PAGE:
COVID-19 has taken you by surprise. Your job was paused just when you were buying a new home. You’ve heard about force majeure. Could that apply to your agreement of purchase and sale?
The Short Answer Is…
It depends. Force majeure is an unforeseeable circumstance. Typically, it’s an “act of God” beyond your control. It can apply in commercial real estate contracts, but usually not to residential home sales in Toronto. You made a contract to buy a home and that’s a legal obligation. COVID-19 doesn’t frustrate your contractual obligations.
Closing on Time During COVID-19
Even with a force majeure clause, that just suspends your real estate contract temporarily. For example, a flash flood might delay but not prevent the final signing. But the courts have ruled changing your mind about a firm offer could make you liable for the difference between your offer and what the next buyer pays the seller.
Protecting Yourself if You Plan to Buy or Sell
You may be just at the “pondering” stage. Ask your realtor to include a COVID-19 clause in the agreement of purchase and sale. It’s one way to protect your interests for now.
If You Are Quarantined or Ill
Being quarantined or in hospital wasn’t in your plans. Now what? Have your real estate agent amend the agreement of purchase and sale. Provided all parties agree, you could buy time to recover. Amendments to a real estate transaction signal to your bank, mortgage lender and seller you plan to close the deal. Failure to perform is a risk to your credit rating. The last thing you want is a credit reporting bureau like Equifax labelling you a credit risk.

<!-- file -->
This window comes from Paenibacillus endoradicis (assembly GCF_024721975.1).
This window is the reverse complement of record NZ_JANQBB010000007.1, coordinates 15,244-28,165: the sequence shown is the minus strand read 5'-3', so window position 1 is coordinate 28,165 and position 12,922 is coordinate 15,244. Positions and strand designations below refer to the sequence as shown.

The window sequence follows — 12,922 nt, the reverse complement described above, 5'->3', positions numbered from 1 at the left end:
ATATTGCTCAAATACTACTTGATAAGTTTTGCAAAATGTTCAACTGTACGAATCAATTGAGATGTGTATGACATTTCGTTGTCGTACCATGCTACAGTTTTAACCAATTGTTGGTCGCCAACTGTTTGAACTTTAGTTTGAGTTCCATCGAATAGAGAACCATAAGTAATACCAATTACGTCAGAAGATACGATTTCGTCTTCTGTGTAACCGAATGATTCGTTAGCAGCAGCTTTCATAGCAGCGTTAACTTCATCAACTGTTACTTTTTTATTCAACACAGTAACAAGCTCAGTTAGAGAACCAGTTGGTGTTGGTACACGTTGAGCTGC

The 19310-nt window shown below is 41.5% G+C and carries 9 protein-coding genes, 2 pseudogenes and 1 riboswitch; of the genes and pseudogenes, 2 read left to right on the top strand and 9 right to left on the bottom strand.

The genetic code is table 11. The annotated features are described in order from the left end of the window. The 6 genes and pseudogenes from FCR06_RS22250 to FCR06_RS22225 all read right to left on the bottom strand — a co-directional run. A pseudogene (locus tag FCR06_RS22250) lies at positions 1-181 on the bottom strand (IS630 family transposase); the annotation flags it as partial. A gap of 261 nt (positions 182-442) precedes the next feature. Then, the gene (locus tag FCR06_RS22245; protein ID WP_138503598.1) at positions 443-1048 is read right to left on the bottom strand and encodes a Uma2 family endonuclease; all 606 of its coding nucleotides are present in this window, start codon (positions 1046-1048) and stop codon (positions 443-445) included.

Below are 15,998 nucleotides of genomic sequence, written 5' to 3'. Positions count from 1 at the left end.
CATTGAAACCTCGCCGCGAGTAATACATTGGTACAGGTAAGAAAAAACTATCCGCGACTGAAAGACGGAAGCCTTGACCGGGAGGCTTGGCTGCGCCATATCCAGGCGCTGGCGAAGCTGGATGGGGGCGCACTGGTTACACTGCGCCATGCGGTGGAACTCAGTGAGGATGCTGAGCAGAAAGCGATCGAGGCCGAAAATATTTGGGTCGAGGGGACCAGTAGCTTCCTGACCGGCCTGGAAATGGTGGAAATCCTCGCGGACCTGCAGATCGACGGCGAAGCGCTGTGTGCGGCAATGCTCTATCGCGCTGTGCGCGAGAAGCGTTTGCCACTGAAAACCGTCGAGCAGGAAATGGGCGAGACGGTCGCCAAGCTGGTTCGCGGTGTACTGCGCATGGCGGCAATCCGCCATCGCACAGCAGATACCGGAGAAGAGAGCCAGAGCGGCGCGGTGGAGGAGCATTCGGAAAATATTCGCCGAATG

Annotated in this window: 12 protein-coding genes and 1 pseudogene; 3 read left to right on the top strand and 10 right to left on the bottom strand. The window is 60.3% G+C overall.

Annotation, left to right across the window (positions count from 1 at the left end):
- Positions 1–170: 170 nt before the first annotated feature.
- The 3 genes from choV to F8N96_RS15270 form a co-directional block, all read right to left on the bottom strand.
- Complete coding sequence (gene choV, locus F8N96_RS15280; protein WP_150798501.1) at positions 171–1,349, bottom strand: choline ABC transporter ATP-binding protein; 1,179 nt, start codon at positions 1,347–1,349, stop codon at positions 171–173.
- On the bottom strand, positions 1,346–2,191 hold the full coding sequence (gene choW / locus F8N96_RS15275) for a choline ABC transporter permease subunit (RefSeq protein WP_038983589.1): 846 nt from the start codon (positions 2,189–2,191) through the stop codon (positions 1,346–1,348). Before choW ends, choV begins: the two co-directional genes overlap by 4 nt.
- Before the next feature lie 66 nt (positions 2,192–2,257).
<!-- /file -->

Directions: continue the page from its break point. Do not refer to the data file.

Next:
When Government Services are Closed
Perhaps the land registry is closed. Title insurance policies can include gap insurance for emergencies. Both buyer and lender are covered against any losses while title registration is in limbo. Your mortgage lender or Axess Law’s real estate lawyers can answer any questions about your property title.
No Real Estate Lawyer or Notary?
When your lawyer or notary public is unavailable for an online closing or at-home signing, our secure, virtual signing appointment makes it possible for you to sign from anywhere. All you need is Internet, a webcam and email. Virtual commissioning is available 7 days a week, day or evening. Make an appointment with Axess Law by calling 1-647-479-0118 or using our online booking form.
How Virtual Commissioning Works
You book an appointment. Your virtual notary sends you an email with a link to a closing appointment video signing. You scan and email your documents. On appointment day:
1. Click on the link to enter the video conference.
2. The remote notary verifies your photo ID.
3. The notary reviews closing documents with you.
4. You sign via email.
5. Final documents are emailed for you to print and keep.
You’re the Legal Owner of a New Home!
Good luck in the post-coronavirus days ahead. Home ownership as a life-long investment. Think of it as a way to keep you and your family safe and financially secure.